Daniel Cherriman: New staff are a ‘fuel injection’ *H&H Plus*


  • H&H’s hunting columnist enthuses about new team members, and the benefit that social media can bring...

    It feels as though summer is coming to an end, rather than just beginning, such has been the length of good weather we’ve been enjoying. I’m sure the sunshine has done much to alleviate some of the gloom that might have descended upon the nation during the lockdown and we can be grateful for that, particularly all of us who live or work outside in the countryside.

    May is often a transitional month in the life of hunt kennels. Staff who were moving or retiring will have done so on the first of the month and new staff have arrived. We have enjoyed great continuity of staff here at Brixworth over the years, with only two whippers-in and two countrymen spanning the past 11 years or so, and this is the first time we have had two changes in the same year.

    This brings with it a lot of added time invested in showing them around areas of the country both on and off road, and meeting all the people who make up the complex social dimensions of a hunt, including farmers, subscribers, puppy walkers and gamekeepers.

    New blood a boost

    All this usual “meet and greet’ has obviously been affected by the current restrictions on travel and social interaction. The flesh collection round has continued, however, and is a very useful way of finding your way around a new country and beginning to piece together who owns what and where.

    We have also been able to get a lot of fencing and repairs done in the country to jumps and gates and so on. This sort of work fits nicely into the social distancing policy, as you are usually five fields from anyone!

    One of the unexpected bonuses of new members to the team is that their enthusiasm gives everybody a “fuel injection”. We pride ourselves on working hard and doing things to a high standard, but inevitably you become accustomed to things being as they are. Having young, hard-working people looking at things with fresh eyes makes you re-evaluate, and you find yourself fixing and tidying things you wouldn’t have previously.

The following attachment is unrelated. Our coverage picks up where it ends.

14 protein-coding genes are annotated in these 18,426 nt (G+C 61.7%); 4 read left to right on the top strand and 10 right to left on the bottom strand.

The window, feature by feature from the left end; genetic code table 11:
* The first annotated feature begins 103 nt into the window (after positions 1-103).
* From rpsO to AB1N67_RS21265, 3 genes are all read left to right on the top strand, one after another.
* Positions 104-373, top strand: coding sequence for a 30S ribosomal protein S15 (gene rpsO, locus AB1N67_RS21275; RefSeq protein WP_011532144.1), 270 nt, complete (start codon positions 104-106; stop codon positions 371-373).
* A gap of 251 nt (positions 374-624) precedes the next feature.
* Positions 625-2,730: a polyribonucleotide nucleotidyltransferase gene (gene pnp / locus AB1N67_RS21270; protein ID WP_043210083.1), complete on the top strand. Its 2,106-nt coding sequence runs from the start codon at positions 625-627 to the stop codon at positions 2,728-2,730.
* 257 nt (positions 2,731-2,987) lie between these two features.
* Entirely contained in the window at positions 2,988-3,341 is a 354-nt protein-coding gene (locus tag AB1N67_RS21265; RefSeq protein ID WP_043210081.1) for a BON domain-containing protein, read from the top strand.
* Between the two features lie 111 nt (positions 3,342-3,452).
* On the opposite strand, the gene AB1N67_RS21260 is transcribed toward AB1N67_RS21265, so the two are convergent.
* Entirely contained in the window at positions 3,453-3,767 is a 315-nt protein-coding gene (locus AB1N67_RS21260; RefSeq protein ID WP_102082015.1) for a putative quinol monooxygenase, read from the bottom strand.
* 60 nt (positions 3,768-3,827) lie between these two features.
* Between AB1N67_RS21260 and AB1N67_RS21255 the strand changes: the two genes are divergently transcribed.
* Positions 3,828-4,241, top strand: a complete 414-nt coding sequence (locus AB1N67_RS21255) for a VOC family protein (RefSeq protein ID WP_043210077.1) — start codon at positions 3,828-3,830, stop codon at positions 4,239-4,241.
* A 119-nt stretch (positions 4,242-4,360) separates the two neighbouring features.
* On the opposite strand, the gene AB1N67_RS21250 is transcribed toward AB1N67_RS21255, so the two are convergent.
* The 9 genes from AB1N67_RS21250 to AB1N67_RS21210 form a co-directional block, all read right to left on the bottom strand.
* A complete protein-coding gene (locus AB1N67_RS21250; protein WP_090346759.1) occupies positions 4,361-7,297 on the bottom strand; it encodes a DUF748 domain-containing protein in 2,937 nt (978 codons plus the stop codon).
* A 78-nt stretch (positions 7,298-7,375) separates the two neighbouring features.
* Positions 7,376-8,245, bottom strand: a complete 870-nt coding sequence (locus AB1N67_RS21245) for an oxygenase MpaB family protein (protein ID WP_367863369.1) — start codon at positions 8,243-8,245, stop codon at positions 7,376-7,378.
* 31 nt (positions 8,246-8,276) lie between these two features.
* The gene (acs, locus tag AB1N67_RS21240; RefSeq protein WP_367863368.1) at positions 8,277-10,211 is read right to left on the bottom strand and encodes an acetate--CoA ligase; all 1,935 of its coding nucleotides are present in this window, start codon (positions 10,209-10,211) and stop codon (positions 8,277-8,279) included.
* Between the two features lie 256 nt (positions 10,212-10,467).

The routine of kennel management and hound exercise continues as usual, which is important both for animal welfare and for the general wellbeing of both hounds and staff.

    All the bitches I selected for breeding this year have now whelped and the older litters, born early in the year, are away at walk, while the most recent of the litters are still tucked up in a whelping lodge and just beginning to open their eyes.

    The benefits of social media

    It is sad that hunts will not be able to hold social functions in the foreseeable future. These fulfil a variety of functions from hospitality to farmers and puppy walkers through to much-needed fundraising events, as well as light-hearted social gatherings and entertainment. Many hunts are thinking on their feet and coming up with new and novel ways of connecting with their support base and bringing in some revenue.

    This is one of the benefits of social media and it’s amazing how many things can be done online, from horn-blowing competitions to dog shows, cake making and the sale of merchandise – jigsaw puzzles have proved a hit at the Pytchley with Woodland.

    Ref Horse & Hound; 4 June 2020